Does the MPU9250 require a 5<->3V3 level shifter when used with Arduino Uno?
Yes, to stay within specification (see below) - Arduino Uno (ATmega328P) GPIO uses 5V logic, and the MPU-9250 I/O logic level voltages are always below that (the specific I/O voltages depend on what you are supplying to the MPU-9250 as its VDDIO).
But that doesn't necessarily mean that your MPU-9250 breakout board needs a separate level-shifter to be added, since your breakout board might have its own level-shifting on-board. It all depends on the design of the specific MPU-9250 breakout board which you are using.
From that photo of your specific breakout board, it doesn't have any additional level-shifting components.
It also doesn't have a separate external VDDIO input, and although we can't see the tracks on the reverse side, from the tracks on the top it looks like MPU-9250 VDDIO = VDD = 3.3 V from that regulator (with whatever tolerance the jellybean 3.3 V regulator has) when using the on-board regulator i.e. with the obvious solder jumper below the regulator open and supplying a suitable voltage (e.g. 5 V) to the breakout board's VCC pin.
(The on-board voltage regulator can be bypassed and you can supply a voltage externally to the VCC pin on the board, if you short the solder jumper below the regulator. That external-supply voltage will then become VDDIO and VDD to the MPU-9250.)
The I2C bus has on-board 10 kΩ pull-ups to VDD (= VDDIO). As an aside, those alone are quite "weak" and may not be sufficient, depending on the chosen I2C bus speed and cable length (i.e. depending on the bus capacitance).
So, excluding considerations about the tolerances of the 3.3 V (MPU-9250 supply) and the 5 V (ATmega328P supply on the Arduino Uno), the nominal voltage swing on the I2C bus will be 0 V to 3.3 V.
The datasheet for the ATmega328P (table 29-14) on the Arduino Uno (powered by nominal 5 V) states that it requires 0.7 Vcc (i.e. 0.7 x 5 = 3.5 V) to be recognised as a logic 1 in TWI (I2C) mode. But that is a worst case. In other words, many ATmega328P will recognise logic 1 at only 0.6 Vcc, for example, some perhaps at even lower voltages; 0.6 Vcc at nominal 5 V = 3 V threshold.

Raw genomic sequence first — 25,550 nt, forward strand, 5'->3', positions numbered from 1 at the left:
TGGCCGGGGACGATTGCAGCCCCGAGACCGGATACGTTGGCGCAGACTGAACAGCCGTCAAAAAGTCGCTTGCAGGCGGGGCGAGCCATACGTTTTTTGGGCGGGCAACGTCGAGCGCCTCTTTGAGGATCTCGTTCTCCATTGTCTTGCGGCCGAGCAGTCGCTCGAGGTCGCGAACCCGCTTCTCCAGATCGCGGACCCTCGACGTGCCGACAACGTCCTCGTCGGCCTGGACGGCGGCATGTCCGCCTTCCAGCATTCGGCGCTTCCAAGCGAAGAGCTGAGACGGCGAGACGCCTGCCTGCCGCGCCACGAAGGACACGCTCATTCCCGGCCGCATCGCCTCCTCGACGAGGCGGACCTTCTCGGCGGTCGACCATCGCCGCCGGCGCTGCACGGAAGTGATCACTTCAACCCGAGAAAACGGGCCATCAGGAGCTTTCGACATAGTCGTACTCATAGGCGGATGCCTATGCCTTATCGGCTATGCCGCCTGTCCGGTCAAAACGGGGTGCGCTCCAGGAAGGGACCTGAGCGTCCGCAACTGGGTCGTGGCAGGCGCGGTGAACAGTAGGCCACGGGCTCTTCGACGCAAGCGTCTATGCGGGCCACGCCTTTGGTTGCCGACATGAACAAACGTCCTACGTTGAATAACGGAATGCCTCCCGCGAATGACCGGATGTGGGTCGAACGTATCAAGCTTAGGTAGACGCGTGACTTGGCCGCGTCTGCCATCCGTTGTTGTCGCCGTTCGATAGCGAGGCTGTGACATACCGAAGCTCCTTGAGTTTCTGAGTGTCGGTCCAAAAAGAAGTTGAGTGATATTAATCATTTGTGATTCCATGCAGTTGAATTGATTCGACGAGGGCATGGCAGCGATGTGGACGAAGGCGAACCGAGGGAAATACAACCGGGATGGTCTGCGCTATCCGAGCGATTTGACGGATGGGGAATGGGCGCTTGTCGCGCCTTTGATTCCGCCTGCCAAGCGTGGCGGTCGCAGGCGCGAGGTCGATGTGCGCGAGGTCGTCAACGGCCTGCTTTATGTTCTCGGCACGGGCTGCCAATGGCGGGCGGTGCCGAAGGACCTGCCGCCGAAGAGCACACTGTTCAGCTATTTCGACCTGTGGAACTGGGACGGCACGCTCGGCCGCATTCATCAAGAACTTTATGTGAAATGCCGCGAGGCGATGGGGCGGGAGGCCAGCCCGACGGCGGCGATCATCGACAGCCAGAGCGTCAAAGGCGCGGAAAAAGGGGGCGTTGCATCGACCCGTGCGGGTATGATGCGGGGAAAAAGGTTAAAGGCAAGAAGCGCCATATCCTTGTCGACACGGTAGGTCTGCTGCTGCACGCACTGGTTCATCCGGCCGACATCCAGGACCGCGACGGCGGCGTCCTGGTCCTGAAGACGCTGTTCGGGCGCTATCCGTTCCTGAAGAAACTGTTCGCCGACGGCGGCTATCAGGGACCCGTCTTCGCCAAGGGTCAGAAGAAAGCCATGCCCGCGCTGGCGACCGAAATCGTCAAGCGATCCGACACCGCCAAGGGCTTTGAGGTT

What this means is that many ATmega328P devices will work OK, most of the time, even if the I2C bus signals are coming directly from a device powered from 3.3 V like the MPU-9250, as the 3.3 V (best case) logic 1 from the MPU-9250 will be recognised as logic 1 by those ATmega328P MCUs.
The question to ask yourself is: Do you want to rely on out-of-spec behaviour?
According to the ATmega328P datasheet, you would have no claim against the manufacturer if your specific MCU, running at 5V, doesn't treat 3.3 V as logic 1, since the datasheet specifies that a minimum of 3.5 V (i.e. 0.7 Vcc, assuming a power supply of 5 V) is required. Your comment that many people don't use a level-shifter for the MCU-9250 I2C bus just shows that they often "get away with it".
Things get even more complicated if you try to consider the tolerances of the 5V rail (a lower 5 V rail reduces the value of the 0.7 Vcc threshold, but a higher 5 V rail makes the 0.7 Vcc threshold value even higher than the nominal 3.5 V!) and tolerances of the 3.3 V rail (a low 3.3 V rail would mean that the I2C bus was being pulled-up to less than 3.3 V).
Just FYI, here is an answer to a related question, which goes into some more detail how variations of the supply voltages can affect things. (The answer which that one refers to as being wrong (here) has subsequently been deleted by its author and is only visible to users with >10k reputation, so that's why you don't see it.) Although that question is slightly different to yours (there, it's a 3.3 V host, 3.3 V I2C bus and 5 V slaves), I think it's still worth reading it all.
Not using a level-shifter between a 3.3 V device and a 5 V MCU with a 0.7 Vcc logic high threshold, is not guaranteed to work reliably - but often, it will work! It is your choice whether you want to take the risk of running "out-of-spec" or not.
If you really want to avoid using a level-shifter, you could consider changes like:
- using a lower power supply voltage for the ATmega328P, so that the 0.7 Vcc threshold for I2C logic 1 input becomes lower;
- and/or increasing the power supply voltage for the MPU-9250 (maximum allowed is 3.6 V) and running the I2C bus at that voltage, so that the I2C bus logic 1 is closer to the logic 1 threshold value of the MCU input.
Alternatively, just use a level-shifter and then you don't have to worry about it or make unusual modifications to have a reliable I2C bus :-)